“So how does it happen, great love? Nobody knows but what I can tell you is that it happens in the blink of an eye. One moment you are enjoying your life and the next you are wondering how you ever lived without them.”
I caught the ending of Hitch (2005) today and it made me wonder about relationship coaching for men. Specifically, it made me wonder whether men are interested in relationship coaching and how far they would go to get the attention of a woman. A Google search reveled over two million results in under one second. The first website was from a self-proclaimed relationship expert. As far as I could tell, they did not have any professional training. This did not prevent them, however, from charging nearly $600 for one hour of coaching. To put this into perspective, highly trained therapists (i.e., those with a Ph.D.) do not charge that much. The second website was a list of mistakes that men make, which were actually not that bad. And the third website, along with the fourth and fifth, were from other self-proclaimed relationship experts. These experts also charged anywhere from $500 to $5,000 for coaching. There was no doubt in my mind that the prospect of love sells. Well, I would not necessarily call that love. It is more or less preying on vulnerable men who would do anything to find someone. If it was possible to change yourself that quickly I would not have spent nearly six years in graduate school.
As an adolescent, I read several of these books. They were not, however, about relationship coaching. They were about dating and hooking up. While there is nothing inherently wrong with casual relationships or hooking up, they are different parts to a satisfying and healthy relationship. The first book I read was The Game: Penetrating the Secret Society of Pickup Artists by Neil Strauss. It was written by a former journalist turned pick-up artist and chronicles his development from a self-described virgin to playboy. Again, interesting but not for men looking to have a satisfying and healthy relationship. I would even go as far as saying that going from a self-described virgin to playboy is not development let alone a change (i.e., they are essentially the same). The second book I read was Rules of the Game, also by Neil Strauss. While the apparent intention of this book is to improve yourself in thirty days, which is one of the building blocks to a satisfying and healthy relationship, its hidden intention was to sell (i.e., research has demonstrated that changing patterns and habits takes a lot longer than thirty days). The third book I read was The Mystery Method by Mystery. In addition to being Neil’s mentor, Mystery was the host of The Pickup Artist on VH1, a show that “transformed lovable losers into successful pick-up artists.” This book was drastically different than the first two. It was technical and to a certain extent obsessive. It tired to distill human interaction into functions. While it is possible to predict patterns in human behavior – which is the basis for change – it is impossible to distill human interaction to formulas. There were, unfortunately, several other books that I read.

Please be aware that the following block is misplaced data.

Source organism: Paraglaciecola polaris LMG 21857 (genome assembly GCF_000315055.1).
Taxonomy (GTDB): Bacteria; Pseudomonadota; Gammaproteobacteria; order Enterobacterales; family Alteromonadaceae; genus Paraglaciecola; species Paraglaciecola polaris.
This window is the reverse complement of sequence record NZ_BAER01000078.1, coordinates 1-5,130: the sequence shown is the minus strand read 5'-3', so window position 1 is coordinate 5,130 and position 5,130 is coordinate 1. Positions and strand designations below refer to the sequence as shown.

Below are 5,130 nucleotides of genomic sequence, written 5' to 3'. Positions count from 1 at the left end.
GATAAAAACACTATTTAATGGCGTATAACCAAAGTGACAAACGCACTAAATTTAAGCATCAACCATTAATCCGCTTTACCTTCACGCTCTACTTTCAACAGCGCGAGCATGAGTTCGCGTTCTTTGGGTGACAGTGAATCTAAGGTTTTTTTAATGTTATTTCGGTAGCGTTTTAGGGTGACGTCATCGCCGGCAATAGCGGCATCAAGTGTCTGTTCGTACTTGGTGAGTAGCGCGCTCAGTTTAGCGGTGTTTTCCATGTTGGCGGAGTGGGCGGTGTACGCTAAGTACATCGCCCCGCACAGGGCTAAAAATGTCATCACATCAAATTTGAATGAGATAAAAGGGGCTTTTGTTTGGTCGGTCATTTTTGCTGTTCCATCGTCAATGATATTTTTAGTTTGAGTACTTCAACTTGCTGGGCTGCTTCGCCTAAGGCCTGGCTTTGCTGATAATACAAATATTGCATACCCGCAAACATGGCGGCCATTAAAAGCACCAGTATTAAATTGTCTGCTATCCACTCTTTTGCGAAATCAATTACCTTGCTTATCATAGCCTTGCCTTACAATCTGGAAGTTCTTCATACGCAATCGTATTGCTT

This leads me back to the beginning and the purpose of this entry. Are men interested in relationship coaching? I am going to write another entry with more information – but in the meantime – I have a proposition. I am willing to offer five hours of relationship coaching, whether it is over the phone or e-mail, for free. There are no conditions or signing up. The only request I have is that you give me your honest feedback.
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